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Academic job market reflections

Earlier this week, I was asked to talk to PhD students at American University as part of a panel about the academic job market. I wanted to share a few thoughts from that panel for those who couldn’t make it. These observations are, of course, based on my own experiences, which probably aren’t typical. However, during that process, I also sought out advice from dozens of professors and colleagues. In particular, however, I want to focus on what the academic job market looks like for first-time applicants who are graduating from non-elite doctoral programs (that is, outside the privileged circle of ten or so programs from which the majority of new, tenure-track professors are hired), and especially those with degrees in International Relations. The market is tough, but it’s not hopeless!

Tom Long, Sebastian Bitar, Ryan Briggs

With my classmates, Sebastian Bitar and Ryan Briggs, now on faculty at Universidad de los Andes and Virginia Tech, respectively.

My experience, by the numbers:

  • I applied for about 75 positions over a three-year period. I would say that I was semi-selective about where I applied (that is, I wasn’t automatically firing off applications to every vacancy). I customized every one of those applications to at least some extent. Keep in mind, this takes a lot of time.
  • About 35 of those applications were to tenure-track or permanent jobs. About 20 were for fellowships and postdocs. About 15 were for visiting/term positions.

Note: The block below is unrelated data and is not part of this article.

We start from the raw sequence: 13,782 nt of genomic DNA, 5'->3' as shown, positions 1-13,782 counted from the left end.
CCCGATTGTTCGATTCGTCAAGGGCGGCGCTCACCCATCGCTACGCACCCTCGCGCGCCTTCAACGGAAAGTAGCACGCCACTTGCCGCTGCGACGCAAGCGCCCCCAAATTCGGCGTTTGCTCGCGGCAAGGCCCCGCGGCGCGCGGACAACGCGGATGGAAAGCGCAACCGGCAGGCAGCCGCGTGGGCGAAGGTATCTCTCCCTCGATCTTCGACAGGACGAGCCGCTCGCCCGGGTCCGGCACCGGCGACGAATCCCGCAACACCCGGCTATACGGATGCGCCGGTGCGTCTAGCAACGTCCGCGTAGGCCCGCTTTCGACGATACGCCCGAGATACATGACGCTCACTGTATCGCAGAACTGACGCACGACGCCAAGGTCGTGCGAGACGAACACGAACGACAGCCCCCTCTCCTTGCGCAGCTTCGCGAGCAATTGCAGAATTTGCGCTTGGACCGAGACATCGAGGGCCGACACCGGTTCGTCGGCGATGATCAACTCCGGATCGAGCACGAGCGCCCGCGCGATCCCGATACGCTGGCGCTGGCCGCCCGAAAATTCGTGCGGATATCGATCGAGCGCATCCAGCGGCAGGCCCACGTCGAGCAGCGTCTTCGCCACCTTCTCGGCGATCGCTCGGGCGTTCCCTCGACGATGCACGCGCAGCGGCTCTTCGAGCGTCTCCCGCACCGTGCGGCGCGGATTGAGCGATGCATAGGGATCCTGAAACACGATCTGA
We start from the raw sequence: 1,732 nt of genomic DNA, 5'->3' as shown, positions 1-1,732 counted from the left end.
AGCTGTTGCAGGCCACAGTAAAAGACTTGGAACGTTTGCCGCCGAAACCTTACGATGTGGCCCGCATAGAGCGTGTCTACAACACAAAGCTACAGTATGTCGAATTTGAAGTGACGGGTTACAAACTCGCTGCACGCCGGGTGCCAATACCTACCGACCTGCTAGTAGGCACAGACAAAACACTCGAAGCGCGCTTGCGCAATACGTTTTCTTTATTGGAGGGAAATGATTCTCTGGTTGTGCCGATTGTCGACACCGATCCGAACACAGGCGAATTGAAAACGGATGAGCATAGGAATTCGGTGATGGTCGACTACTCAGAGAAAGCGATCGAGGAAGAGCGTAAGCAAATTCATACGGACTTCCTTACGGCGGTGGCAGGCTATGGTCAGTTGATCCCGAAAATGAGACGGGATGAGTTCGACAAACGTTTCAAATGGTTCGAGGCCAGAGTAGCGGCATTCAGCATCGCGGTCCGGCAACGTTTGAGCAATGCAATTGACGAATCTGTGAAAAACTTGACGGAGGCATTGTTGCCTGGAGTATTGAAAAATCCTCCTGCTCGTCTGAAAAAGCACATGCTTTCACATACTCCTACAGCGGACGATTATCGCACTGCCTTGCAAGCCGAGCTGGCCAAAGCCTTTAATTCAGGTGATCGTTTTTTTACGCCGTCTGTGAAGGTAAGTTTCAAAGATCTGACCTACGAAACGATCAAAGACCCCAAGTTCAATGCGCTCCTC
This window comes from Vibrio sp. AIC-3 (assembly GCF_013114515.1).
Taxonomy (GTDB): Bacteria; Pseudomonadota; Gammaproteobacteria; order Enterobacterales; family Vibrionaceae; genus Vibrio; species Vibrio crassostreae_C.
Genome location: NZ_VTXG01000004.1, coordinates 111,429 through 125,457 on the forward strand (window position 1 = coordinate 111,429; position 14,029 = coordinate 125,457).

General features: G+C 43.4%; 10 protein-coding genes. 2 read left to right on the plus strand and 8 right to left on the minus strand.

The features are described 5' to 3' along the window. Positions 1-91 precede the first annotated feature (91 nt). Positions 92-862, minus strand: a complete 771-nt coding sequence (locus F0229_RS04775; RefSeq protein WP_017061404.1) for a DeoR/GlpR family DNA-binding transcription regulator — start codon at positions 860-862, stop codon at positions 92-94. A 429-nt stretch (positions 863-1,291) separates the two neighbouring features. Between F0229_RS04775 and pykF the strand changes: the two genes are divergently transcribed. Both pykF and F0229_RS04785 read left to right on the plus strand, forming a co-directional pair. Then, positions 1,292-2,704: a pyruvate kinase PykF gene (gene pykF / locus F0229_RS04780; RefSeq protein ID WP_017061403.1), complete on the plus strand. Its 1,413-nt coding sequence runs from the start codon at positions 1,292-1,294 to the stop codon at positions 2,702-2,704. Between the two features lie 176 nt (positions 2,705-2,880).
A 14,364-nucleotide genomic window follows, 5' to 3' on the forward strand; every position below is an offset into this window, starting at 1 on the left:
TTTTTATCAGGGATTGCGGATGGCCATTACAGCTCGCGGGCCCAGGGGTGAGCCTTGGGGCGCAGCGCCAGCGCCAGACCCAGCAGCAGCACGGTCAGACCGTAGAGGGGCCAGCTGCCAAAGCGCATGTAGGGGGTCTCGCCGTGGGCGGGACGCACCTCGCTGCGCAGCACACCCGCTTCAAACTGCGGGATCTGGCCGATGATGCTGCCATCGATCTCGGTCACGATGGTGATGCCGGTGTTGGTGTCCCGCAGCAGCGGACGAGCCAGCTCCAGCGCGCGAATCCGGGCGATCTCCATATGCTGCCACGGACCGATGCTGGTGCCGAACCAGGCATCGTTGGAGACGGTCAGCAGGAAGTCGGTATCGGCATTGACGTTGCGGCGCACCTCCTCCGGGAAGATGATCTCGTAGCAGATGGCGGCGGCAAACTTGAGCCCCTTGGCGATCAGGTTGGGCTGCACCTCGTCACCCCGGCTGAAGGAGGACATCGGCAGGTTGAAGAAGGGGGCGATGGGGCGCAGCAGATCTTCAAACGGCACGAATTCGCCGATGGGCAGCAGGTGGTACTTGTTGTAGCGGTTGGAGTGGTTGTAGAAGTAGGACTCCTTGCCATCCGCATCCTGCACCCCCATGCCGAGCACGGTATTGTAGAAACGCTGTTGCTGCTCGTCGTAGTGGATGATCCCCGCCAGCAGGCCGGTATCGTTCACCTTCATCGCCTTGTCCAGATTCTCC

• I received three interviews (and three offers) for permanent positions, though none was at a traditional academic institution in the United States. Two were abroad. I was interviewed for one postdoc, also abroad (no offer). I interviewed for four visiting/term jobs (two offers, including my alma mater in odd circumstances).

My thoughts:

  • First, this is not your advisor’s job market. It is increasingly competitive, with almost every U.S. tenure-track position being flooded with hundreds of applications. Secondly, if you are at a non-elite institution, your advisor probably has Ph.D. from a higher-ranked place than you. If you are in an IR program, odds are that your advisor has a doctorate in a traditional discipline. Both of these things matter, especially for U.S. jobs.
  • In this circumstance, as I was reminded by honest senior colleagues, no one is going to give you the benefit of the doubt based on your Ph.D. Secondly, an IR degree is going to have a steeper climb in many U.S. disciplinary departments. This is definitely the case in many political science departments. So be prepared to make a case about how you fit into the discipline.
  • Get used to rejection. You have to be able to read a rejection letter from a job you really wanted, pause 15 minutes, then get back to applying and writing. Most likely, the rejection is not a reflection on you. Questions of fit are always paramount, and it can be hard to know what departments are really looking for, even when the ad seemed specific.